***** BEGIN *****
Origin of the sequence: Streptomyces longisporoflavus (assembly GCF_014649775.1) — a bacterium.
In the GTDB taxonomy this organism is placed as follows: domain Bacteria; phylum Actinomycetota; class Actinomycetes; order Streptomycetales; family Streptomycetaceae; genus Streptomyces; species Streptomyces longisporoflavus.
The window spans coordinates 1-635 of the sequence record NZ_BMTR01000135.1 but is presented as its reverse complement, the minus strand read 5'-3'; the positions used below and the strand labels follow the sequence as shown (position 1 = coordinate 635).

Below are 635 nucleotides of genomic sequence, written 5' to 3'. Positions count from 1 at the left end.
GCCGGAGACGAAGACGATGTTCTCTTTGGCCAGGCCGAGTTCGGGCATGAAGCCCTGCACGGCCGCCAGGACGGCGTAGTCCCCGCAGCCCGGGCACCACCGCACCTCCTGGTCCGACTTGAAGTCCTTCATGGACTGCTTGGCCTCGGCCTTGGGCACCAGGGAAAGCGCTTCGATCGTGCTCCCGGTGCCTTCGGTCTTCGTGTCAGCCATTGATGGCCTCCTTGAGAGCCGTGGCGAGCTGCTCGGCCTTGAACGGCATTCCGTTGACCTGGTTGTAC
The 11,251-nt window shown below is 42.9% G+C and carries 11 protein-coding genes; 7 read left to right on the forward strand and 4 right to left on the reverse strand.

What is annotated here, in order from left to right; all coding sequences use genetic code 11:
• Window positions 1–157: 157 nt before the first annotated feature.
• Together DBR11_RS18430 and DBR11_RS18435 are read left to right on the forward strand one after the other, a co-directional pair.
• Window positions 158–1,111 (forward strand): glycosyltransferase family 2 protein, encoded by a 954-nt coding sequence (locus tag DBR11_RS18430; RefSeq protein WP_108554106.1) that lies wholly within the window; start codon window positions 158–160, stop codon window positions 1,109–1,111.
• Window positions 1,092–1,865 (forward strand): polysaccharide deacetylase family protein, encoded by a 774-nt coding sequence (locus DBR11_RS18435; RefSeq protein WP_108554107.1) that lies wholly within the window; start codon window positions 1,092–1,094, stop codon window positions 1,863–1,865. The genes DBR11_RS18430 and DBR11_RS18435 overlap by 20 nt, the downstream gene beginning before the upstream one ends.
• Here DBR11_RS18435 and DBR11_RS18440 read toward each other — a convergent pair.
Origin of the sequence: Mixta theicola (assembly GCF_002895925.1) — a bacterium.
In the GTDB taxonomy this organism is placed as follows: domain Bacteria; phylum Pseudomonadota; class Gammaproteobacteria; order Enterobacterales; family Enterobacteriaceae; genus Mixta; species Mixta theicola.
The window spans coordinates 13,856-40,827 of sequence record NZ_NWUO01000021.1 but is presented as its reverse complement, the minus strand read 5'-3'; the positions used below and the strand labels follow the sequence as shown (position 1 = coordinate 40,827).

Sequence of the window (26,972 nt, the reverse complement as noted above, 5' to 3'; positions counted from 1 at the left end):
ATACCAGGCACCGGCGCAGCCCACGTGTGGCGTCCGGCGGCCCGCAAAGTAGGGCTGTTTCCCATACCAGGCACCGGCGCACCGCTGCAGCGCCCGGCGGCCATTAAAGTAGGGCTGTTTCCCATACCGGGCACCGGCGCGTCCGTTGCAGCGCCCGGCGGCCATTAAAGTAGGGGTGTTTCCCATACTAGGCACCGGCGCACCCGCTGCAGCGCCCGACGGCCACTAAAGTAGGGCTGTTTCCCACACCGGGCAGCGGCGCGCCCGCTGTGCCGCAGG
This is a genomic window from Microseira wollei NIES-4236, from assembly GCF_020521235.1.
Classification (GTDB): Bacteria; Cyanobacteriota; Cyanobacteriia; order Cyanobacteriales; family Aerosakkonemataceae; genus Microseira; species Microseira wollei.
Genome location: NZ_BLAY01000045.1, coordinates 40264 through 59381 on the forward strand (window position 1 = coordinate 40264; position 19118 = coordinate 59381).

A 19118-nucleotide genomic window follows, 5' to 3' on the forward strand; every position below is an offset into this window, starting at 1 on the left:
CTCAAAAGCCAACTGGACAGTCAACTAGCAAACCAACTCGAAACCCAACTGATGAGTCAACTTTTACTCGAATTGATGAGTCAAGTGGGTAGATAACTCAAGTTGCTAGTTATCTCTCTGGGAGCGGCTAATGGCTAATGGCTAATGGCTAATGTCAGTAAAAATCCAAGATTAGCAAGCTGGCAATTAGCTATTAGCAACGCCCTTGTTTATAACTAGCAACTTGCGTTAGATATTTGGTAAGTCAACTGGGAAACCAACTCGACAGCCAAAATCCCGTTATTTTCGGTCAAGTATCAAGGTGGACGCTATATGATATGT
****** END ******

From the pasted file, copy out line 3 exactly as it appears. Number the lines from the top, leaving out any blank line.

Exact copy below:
The window spans coordinates 1-635 of the sequence record NZ_BMTR01000135.1 but is presented as its reverse complement, the minus strand read 5'-3'; the positions used below and the strand labels follow the sequence as shown (position 1 = coordinate 635).